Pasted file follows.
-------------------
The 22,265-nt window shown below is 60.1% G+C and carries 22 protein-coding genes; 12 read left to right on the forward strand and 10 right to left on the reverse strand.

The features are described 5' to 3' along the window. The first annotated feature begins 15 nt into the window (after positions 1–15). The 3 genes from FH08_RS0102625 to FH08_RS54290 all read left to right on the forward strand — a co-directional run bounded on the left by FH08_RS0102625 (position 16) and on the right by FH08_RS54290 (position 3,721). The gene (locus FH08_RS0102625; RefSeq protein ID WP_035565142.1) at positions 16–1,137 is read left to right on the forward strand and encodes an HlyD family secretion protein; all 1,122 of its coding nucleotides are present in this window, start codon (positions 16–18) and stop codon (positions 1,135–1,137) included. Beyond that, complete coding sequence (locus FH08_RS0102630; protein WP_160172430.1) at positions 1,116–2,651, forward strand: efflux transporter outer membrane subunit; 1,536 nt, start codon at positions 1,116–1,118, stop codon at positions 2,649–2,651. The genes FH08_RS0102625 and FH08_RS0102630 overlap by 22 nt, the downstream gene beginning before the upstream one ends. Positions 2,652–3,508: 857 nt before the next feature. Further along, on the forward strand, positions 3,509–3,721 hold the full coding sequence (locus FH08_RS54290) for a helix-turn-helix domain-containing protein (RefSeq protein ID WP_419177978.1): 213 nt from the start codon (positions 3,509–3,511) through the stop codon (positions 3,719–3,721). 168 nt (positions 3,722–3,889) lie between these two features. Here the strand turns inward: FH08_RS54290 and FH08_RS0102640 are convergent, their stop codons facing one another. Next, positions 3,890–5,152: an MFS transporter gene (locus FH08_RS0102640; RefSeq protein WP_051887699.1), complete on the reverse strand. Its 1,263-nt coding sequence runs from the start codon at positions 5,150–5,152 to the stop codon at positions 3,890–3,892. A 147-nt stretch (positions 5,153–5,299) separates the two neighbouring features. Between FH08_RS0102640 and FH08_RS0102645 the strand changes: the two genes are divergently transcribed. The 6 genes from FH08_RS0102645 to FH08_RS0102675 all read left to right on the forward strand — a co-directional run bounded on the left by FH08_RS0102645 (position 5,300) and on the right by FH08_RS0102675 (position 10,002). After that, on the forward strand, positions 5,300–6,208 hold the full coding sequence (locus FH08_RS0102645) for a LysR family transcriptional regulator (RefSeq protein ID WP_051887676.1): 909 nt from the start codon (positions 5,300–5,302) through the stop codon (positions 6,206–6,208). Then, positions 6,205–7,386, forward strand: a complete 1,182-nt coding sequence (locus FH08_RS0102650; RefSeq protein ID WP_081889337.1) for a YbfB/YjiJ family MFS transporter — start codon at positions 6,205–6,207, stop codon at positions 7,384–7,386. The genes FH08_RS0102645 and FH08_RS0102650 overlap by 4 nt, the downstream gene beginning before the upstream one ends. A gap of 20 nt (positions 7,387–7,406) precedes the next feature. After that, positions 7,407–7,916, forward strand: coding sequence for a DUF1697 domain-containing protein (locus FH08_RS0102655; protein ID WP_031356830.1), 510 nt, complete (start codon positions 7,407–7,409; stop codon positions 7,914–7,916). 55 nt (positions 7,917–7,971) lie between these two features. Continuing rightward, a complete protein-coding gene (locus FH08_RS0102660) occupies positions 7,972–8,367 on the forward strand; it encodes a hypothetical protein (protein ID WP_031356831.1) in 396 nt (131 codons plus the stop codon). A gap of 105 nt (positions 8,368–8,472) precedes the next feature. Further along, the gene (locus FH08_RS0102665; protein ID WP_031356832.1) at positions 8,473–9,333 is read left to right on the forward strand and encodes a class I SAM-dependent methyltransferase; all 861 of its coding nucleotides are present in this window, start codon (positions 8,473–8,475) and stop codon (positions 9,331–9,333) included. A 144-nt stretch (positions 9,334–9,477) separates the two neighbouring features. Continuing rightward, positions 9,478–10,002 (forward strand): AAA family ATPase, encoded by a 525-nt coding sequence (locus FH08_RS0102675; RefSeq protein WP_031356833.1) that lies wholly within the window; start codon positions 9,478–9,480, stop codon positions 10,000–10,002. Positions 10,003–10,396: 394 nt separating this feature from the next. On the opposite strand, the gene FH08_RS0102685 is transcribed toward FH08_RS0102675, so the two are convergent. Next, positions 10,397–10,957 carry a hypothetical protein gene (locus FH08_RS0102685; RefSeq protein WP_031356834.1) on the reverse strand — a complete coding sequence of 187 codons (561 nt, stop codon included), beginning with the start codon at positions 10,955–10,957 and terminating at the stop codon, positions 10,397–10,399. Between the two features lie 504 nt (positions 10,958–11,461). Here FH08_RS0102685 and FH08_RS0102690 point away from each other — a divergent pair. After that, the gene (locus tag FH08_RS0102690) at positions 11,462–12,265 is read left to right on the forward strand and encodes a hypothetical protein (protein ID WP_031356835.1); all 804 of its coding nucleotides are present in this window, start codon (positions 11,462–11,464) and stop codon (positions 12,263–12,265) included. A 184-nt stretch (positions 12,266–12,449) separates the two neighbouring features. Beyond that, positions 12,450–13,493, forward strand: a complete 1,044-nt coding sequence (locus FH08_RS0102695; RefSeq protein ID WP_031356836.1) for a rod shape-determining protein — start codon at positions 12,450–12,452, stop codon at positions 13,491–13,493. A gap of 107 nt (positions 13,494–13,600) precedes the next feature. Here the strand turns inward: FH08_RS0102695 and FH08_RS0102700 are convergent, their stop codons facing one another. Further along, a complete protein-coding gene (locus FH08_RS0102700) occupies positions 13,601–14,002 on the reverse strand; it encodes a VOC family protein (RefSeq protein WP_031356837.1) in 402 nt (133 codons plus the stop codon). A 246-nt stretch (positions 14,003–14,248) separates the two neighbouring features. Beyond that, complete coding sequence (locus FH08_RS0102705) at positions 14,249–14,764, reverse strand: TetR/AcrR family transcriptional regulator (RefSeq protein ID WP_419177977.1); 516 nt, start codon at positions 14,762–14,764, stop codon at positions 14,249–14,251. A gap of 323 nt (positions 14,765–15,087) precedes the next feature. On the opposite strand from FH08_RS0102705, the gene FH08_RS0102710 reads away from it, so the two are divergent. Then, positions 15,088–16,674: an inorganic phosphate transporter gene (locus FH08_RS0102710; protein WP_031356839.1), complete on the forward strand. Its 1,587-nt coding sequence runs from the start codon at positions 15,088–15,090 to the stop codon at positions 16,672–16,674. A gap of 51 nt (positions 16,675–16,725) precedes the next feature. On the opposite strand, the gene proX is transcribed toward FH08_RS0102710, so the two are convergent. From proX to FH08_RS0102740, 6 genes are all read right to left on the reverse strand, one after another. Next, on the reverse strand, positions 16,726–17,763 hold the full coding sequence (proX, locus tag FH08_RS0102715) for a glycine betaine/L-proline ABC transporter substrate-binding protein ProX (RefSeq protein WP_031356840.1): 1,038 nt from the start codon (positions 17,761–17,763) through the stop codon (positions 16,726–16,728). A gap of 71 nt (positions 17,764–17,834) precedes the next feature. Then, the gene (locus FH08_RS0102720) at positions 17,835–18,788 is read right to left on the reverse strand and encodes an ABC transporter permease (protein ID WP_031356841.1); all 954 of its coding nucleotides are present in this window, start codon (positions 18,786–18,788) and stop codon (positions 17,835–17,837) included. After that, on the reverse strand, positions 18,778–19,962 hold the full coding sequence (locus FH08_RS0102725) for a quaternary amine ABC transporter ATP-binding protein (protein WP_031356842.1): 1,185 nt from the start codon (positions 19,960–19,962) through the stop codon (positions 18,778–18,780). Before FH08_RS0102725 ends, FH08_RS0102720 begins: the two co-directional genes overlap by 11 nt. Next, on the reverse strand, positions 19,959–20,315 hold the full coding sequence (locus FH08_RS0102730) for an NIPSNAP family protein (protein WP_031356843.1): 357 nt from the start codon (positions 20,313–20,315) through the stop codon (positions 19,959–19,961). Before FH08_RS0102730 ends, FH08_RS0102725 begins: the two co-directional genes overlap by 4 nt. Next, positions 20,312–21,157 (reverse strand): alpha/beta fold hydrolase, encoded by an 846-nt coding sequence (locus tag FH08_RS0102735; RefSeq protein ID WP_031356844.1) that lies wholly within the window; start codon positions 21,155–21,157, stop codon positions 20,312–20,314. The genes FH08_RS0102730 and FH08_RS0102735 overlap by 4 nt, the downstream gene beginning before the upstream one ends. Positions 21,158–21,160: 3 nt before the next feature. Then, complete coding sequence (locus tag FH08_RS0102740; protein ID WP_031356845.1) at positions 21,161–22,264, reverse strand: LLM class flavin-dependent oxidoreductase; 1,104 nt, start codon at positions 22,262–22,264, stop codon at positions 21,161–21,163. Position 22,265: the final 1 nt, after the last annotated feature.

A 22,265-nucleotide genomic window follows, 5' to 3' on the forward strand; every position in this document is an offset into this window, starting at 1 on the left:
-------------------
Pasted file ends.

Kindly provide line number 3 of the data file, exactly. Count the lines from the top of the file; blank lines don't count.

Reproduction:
A 22,265-nucleotide genomic window follows, 5' to 3' on the forward strand; every position in this document is an offset into this window, starting at 1 on the left: